ever returning,
ever yearning,
ever curious. 

Glenn Buttkus

Posted over at dVerse Poets Poetics

Would you like the author to read this Road Trip poem to you?


Björn said...

I definitely share your love of the Southwest - I've driven past that monument a new-years night. The cold wind hunting our minute car on the way to Flagstaff.. We boarded in a motel and found ourselves in the middle of Tennessee Volunteer fans on their way to Phoenix .. That's a road trip to remember

Laurie Kolp said...

I've never been to the Grand Canyon, but it's on my bucket list. Beautiful area.

Anonymous said...

Really well done Glenn. Being a Ford fan I've seen my share of Monument Valley the best way--in the films. >KB

Mystic_Mom said...

Indian tacos! Try bannock burgers next...love this piece. Although your opening quote fired me up a bit! Ha ha

Anonymous said...

Thank you for taking us on this wonderful journey, Glenn - a juicy piece of poetry!

Anonymous said...

There are way to many places to see, and just not enough time. That monument has just been added to my (ever growing) list of places to see.

mrs mediocrity said...

Like Laurie, I have yet to make it there... thanks for giving me the little mind trip, I could almost see it.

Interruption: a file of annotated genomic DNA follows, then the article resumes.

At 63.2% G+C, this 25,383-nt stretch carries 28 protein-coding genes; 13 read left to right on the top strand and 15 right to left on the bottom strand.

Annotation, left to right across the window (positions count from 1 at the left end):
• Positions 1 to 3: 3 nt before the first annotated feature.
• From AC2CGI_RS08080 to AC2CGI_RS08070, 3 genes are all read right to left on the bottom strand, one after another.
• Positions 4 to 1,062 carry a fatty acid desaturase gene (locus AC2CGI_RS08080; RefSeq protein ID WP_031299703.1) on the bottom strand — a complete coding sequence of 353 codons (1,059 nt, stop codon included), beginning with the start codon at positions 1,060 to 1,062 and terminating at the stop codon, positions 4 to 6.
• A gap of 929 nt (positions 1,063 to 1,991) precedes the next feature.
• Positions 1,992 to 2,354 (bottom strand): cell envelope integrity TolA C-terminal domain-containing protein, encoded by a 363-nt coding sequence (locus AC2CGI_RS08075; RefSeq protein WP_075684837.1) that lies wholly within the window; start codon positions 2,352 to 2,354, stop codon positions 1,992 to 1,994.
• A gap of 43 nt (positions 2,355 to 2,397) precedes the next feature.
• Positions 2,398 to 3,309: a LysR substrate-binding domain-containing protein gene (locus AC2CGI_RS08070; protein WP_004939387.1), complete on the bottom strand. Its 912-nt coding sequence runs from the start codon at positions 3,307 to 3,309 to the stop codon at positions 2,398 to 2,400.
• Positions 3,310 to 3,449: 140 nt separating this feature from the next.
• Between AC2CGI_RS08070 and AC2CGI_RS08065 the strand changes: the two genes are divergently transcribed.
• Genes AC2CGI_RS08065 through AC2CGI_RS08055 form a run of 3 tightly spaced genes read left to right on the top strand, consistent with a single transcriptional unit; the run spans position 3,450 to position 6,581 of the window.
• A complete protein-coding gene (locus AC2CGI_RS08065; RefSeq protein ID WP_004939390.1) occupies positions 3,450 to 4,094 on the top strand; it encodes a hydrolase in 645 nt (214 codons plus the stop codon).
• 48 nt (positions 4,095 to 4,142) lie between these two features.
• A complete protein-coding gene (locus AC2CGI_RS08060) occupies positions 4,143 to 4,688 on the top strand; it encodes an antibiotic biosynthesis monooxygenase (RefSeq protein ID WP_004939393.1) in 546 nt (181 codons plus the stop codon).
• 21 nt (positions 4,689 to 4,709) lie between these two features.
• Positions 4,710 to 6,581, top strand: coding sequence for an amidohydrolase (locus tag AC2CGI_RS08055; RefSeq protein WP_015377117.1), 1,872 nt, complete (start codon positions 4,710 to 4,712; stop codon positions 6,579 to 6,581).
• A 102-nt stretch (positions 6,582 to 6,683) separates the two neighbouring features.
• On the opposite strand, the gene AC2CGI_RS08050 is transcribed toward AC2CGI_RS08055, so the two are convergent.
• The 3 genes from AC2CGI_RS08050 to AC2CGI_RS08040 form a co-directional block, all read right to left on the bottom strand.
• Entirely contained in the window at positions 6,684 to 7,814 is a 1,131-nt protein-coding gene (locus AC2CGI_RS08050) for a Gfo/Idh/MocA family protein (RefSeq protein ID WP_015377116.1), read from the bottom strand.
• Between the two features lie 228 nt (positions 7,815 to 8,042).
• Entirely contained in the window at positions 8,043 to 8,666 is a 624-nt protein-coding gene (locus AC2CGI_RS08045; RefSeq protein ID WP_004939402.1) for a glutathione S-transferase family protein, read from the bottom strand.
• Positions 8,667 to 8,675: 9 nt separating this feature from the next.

You made it all sound incredible.

Brian Miller said...

you know...for what we put those natives through...i def dont mind dropping the coppers....been south-south west...like el paso and down in that area...flown by the GC....i love me some texas....i would love to travel more....

Grace said...

Love the ending Glenn ~ someday I hope to see and travel that way too ~ Have a lovely week ~

Wolfsrosebud said...

ah... there are disappointments when we travel, but those Grand Canyon views make it worth it

ayala said...

Love the ending and I hope I see it one of these days.

Anonymous said...

I only wish pictures could capture route 40 running up through new mexico... or the badlands in spring.

Nice words Glen

vivinfrance said...

Westerm films on a 9" TV screen are the nearest I've ever come to this landscape. I was always on the side of the Indians, as I had long plaits then!

Joseph Hesch said...

Part of my loooong bucket list (and I'd better hurry) is to see Monument Valley. You've goosed visiting Monument Valley (you know me and The West, Glenn) nearer the top. Well, that and to slip beneath the tongue of a stagecoach and come out the boot, none the worse for the wear, just like Yak Canutt. Brilliant visit here, my friend.

Anonymous said...

You are describing, very vividly and with such nostalgia mixed longing, a part of the world I so badly hope I'll get to see one day... This was a wonderful read!

Anonymous said...

took my sons there a few years back, when they were still impressionable and wide-eyed with wonder. now they're teens... cool write, Glenn, and most assuredly a trip down memory lane that you've let us all share ~

Anonymous said...

You give a sense of both the splendor and the tawdry. Thanks. k.